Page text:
The form of all the virtues necessary for dialogue is love, not just love for the truth, but also love for the other participants in the dialogue, and for union in the truth with them.3 Love for agreement in the truth is essential to dialogue because this agreement is the telos of the activity of dialogue. Without the choice to pursue together agreement in the truth, and without the disposition of love by which dialogue as defined here becomes second nature, a person cannot enter truly and fully into the activity of dialogue, but only into some part or simulacrum that differs in end and thus in species from dialogue. Those who are content with the divided condition of Christians cannot enter meaningfully into ecumenical dialogue, because they do not desire the telos of ecumenical dialogue.
Acquiring the Skills and Virtues Necessary for Genuine Dialogue
How do we acquire the skills and virtues necessary for dialogue? First, one important requisite is understanding clearly the genre difference I have explained above between dialogue and debate. The more we understand what dialogue is, the better we can understand what is needed to enter into it. Secondly, there is no shortcut to acquiring the skills of grammar and logic. When I was much younger, logic was a standard high school course. Now, in part because of a failure in our education system, persons commonly go throughout their entire education, even acquire a PhD in just about any area of discipline, and never take a logic course. As a result, because of their high level of education such persons assume (quite understandably) that they have been adequately equipped for dialogue, and do not realize that they have not acquired a skill necessary for dialogue. A person who discovers that he lacks the skill of logic would be right to refrain from attempting dialogue until he has acquired the skill. Here I am not speaking of formal logic, but simply basic logic. Two good introductory logic books I recommend are Peter Kreeft’s Socratic Logic (Second Edition), and John Oesterle’s Logic: The Art of Defining and Reasoning (Second Edition).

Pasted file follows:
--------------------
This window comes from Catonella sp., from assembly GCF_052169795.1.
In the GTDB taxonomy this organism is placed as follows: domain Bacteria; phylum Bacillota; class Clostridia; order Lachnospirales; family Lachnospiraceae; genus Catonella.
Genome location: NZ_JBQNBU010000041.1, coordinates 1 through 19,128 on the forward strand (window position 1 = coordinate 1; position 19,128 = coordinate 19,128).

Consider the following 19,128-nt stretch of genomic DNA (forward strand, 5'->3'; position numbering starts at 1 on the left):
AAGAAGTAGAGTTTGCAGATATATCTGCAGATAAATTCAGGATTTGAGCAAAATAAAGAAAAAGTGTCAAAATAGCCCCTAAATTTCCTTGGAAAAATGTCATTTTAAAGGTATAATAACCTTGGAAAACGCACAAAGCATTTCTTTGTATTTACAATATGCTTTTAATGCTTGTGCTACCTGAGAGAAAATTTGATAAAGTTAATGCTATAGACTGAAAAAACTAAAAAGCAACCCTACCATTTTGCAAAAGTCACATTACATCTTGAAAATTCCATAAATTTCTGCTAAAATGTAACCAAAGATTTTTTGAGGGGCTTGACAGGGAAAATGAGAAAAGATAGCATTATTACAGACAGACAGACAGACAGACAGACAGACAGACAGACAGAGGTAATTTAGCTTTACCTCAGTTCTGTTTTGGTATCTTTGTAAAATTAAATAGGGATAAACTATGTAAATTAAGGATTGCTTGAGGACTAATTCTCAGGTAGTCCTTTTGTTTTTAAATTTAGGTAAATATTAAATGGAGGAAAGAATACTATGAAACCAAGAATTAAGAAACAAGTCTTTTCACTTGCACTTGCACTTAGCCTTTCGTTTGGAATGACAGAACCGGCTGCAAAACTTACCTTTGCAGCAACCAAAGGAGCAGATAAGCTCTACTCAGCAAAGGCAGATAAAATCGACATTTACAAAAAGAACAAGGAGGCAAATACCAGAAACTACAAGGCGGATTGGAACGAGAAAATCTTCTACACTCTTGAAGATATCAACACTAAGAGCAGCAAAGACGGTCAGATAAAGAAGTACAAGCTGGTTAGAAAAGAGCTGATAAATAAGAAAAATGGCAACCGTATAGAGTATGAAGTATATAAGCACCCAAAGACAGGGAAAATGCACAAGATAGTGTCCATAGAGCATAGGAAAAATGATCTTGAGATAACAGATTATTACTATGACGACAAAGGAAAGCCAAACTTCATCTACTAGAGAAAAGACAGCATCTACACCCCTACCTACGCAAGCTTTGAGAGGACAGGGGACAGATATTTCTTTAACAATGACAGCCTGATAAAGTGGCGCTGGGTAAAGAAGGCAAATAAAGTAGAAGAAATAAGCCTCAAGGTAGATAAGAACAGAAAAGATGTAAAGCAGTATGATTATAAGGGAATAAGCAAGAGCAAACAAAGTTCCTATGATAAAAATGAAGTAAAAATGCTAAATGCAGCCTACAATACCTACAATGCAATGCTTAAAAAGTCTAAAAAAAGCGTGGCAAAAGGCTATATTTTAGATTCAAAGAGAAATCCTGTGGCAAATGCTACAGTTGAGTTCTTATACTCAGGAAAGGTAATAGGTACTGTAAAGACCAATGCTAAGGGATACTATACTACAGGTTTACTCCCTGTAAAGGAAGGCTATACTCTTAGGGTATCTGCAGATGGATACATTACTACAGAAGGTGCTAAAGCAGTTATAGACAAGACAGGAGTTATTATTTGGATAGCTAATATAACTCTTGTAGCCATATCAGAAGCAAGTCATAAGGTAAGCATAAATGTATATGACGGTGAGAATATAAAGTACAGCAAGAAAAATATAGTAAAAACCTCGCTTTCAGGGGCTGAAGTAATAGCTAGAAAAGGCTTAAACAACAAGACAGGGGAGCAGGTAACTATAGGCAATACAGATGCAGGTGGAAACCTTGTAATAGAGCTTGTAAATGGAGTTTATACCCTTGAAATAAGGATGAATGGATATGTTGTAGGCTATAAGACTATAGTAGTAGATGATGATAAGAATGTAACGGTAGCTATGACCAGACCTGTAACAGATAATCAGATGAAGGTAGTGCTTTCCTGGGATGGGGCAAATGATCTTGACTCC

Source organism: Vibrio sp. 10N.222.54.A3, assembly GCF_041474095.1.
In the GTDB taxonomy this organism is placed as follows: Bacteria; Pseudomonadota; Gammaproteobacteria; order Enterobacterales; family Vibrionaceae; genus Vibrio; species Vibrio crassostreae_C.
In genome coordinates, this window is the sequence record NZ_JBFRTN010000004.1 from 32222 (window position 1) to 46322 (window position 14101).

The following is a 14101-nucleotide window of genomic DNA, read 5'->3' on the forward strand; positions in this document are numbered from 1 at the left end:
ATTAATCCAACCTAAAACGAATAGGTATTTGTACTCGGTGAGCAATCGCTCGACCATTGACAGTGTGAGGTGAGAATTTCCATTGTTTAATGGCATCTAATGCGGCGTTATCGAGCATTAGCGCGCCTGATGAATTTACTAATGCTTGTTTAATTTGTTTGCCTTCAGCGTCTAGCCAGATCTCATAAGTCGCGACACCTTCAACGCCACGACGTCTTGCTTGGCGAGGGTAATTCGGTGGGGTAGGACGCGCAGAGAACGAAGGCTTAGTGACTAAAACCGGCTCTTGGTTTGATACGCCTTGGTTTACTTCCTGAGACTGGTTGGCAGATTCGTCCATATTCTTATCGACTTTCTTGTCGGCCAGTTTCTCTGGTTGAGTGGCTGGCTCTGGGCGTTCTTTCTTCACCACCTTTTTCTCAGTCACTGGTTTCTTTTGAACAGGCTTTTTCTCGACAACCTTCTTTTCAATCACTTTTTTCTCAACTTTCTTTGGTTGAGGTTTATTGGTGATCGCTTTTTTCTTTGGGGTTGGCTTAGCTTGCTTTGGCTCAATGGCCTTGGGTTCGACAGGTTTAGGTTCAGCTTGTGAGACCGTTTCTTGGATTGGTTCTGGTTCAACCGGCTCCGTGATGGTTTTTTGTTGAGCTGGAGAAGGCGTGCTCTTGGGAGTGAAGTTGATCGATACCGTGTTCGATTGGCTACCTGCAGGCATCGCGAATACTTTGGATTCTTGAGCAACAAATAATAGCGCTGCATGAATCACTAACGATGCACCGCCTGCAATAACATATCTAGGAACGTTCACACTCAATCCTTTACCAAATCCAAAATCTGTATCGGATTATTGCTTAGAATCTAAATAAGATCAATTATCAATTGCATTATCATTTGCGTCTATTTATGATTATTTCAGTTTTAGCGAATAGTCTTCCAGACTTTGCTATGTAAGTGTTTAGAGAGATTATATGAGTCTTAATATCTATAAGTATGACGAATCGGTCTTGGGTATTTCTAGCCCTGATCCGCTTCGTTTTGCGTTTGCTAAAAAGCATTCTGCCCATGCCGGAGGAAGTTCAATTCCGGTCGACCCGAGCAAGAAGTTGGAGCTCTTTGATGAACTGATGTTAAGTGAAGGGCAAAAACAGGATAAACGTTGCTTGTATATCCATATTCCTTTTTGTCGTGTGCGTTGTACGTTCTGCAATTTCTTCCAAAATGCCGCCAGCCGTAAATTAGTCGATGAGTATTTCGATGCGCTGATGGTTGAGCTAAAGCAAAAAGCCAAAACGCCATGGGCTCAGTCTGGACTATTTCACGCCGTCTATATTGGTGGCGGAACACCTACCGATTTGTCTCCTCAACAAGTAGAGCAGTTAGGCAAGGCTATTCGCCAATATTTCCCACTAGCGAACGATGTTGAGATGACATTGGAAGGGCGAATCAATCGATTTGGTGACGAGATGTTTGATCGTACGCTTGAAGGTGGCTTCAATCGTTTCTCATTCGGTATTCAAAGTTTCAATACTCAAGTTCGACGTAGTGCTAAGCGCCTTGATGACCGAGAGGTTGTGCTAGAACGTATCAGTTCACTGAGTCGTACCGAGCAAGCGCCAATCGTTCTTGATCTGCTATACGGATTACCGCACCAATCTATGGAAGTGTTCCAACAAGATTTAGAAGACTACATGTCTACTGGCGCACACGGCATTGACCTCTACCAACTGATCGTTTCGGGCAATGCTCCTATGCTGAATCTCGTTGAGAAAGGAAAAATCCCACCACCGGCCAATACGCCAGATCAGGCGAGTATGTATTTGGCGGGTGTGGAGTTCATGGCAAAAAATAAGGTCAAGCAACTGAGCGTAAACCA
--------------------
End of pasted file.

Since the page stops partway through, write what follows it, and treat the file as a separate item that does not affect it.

How do we acquire the virtues necessary for dialogue? We begin with a regular examination of our heart and actions to discover and root out the vices that hinder dialogue. We have to take a step back and examine our comments to others. Are they kind? Are they rude or mocking or angry or derogatory or cynical or continually sarcastic? Do they constructively advance the discussion toward reaching agreement in the truth? Do they show an appreciation for what is true and good in the opinions of others? By their tone do they invite a cooperative response from others, or do they drive others away? Do they attack the other participating persons? Do they misrepresent the positions of others? Do they stay on-topic or do we use any forum to advance our own agenda? Are we truly trying to achieve agreement in the truth with the persons with whom we are speaking, or are we merely trying to make their position look bad to others who may be observing, or have our questions answered, or get our opinions out there? These are the sort of questions a person wanting to grow in the virtues essential for dialogue must ask himself sincerely, with an aim to discovering the truth about himself. One way to do this is to ask these questions to others who know and read our writing, who perhaps can see us better than we see ourselves, and are willing to tell us unpleasant truths about ourselves.
In light of what we discover upon reflecting carefully on our present habits and attitudes, we can then take small steps or adopt disciplines that develop the necessary virtues in us over time. For example, when entering a dialogue, it is a good idea first to take some time to learn the positions and arguments of the other participating persons. Always try to learn the history of a discussion. When commenting within a dialogue, we should be able to specify to ourselves how our comment will help advance the dialogue toward agreement in the truth. We should not speak unless we have something worth saying or worth asking; in this information age especially, we have a responsibility not to add to the deluge of unnecessary information or distract from the dialogue. Before publishing a comment or article, we might have someone of good character, distance, and objectivity read it and point out to us any places where our content or tone is not gracious, kind, or edifying. When I began writing at Principium Unitatis, I made it a habit never to post anything without having my wife read through it to look for any unkind words. That habit helped me acquire the habit of examining all my drafts carefully for any unkind or uncharitable comments, even though sometimes uncharitable comments unfortunately still slip through, both in writing and in speaking. But by developing the discipline of prescreening all our writing for any words or statements that are either uncharitable or do not help advance the dialogue toward agreement in the truth, we can develop the habit of writing and speaking in dialogue with more charity, focus, and substantive content that is helpful for advancing the dialogue toward its goal of agreement in the truth.